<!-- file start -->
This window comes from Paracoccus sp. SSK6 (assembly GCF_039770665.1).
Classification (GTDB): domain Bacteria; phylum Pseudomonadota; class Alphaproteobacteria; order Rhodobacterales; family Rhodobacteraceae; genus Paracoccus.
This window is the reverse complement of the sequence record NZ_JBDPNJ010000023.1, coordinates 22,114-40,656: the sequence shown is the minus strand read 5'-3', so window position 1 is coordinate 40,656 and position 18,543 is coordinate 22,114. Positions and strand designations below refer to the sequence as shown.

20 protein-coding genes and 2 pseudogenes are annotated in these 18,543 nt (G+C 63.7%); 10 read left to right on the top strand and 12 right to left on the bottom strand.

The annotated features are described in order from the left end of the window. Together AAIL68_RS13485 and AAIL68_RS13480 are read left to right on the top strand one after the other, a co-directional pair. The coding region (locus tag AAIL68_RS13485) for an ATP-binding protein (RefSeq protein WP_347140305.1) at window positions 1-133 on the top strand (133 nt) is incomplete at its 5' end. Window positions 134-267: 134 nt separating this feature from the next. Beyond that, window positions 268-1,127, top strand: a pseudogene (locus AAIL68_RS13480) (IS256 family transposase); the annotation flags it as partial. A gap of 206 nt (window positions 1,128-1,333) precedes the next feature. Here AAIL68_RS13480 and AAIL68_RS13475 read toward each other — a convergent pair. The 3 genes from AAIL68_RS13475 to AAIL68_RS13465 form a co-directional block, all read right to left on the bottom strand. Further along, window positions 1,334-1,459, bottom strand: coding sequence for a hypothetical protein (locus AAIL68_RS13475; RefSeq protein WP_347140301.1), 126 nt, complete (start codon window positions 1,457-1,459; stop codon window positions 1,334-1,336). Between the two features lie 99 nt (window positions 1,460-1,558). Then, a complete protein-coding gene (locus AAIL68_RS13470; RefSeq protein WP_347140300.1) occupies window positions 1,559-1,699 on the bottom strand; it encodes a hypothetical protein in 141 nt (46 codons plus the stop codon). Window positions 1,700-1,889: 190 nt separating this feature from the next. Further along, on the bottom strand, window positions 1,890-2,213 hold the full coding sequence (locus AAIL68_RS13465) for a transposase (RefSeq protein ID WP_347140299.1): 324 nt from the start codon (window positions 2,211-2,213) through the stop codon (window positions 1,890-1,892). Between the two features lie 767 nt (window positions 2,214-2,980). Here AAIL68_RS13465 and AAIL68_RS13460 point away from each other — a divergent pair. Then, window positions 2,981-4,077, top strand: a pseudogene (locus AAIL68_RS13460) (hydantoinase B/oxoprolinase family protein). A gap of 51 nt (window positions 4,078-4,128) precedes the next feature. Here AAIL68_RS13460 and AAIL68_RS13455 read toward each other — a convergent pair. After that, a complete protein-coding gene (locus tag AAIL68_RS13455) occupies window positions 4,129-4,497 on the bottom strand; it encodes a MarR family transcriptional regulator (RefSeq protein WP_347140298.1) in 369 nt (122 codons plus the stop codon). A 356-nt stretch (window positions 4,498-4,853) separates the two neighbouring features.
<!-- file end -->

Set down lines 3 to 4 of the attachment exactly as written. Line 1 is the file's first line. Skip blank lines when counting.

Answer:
This window is the reverse complement of the sequence record NZ_JBDPNJ010000023.1, coordinates 22,114-40,656: the sequence shown is the minus strand read 5'-3', so window position 1 is coordinate 40,656 and position 18,543 is coordinate 22,114. Positions and strand designations below refer to the sequence as shown.

20 protein-coding genes and 2 pseudogenes are annotated in these 18,543 nt (G+C 63.7%); 10 read left to right on the top strand and 12 right to left on the bottom strand.